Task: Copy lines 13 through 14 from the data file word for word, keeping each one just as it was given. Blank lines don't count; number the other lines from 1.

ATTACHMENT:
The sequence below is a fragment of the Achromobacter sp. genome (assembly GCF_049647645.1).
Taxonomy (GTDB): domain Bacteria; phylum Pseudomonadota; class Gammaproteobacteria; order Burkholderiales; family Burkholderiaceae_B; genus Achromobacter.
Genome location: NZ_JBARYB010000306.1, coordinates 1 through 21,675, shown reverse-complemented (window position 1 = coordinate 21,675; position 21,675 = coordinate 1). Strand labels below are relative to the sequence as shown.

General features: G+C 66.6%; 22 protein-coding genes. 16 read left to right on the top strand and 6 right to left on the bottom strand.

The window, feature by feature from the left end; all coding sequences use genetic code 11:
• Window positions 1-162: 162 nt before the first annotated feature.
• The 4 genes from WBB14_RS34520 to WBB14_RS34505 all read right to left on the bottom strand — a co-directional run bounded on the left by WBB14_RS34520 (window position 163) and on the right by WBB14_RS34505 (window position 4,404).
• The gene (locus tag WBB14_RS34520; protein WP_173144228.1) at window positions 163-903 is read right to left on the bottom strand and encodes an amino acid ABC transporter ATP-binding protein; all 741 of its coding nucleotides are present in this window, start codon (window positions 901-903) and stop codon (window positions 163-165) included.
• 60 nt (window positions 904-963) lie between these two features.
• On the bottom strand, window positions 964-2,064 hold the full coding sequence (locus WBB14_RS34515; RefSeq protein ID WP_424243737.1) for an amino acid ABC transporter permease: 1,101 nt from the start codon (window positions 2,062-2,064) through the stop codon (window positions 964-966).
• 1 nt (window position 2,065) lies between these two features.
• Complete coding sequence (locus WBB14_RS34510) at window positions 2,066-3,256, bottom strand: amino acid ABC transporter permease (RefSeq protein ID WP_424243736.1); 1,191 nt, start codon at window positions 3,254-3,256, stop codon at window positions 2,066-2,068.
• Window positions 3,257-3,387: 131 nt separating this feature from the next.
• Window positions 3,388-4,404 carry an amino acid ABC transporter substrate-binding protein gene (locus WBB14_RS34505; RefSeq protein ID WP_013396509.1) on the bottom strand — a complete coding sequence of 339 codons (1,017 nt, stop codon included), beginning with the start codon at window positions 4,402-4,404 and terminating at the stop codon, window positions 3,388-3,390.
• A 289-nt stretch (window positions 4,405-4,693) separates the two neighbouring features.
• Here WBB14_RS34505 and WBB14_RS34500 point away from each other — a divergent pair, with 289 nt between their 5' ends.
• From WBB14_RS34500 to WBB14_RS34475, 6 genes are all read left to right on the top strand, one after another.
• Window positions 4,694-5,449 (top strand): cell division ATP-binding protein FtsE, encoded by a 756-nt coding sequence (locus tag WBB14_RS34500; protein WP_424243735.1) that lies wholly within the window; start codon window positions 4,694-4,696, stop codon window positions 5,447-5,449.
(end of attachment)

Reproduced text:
• Window positions 3,257-3,387: 131 nt separating this feature from the next.
• Window positions 3,388-4,404 carry an amino acid ABC transporter substrate-binding protein gene (locus WBB14_RS34505; RefSeq protein ID WP_013396509.1) on the bottom strand — a complete coding sequence of 339 codons (1,017 nt, stop codon included), beginning with the start codon at window positions 4,402-4,404 and terminating at the stop codon, window positions 3,388-3,390.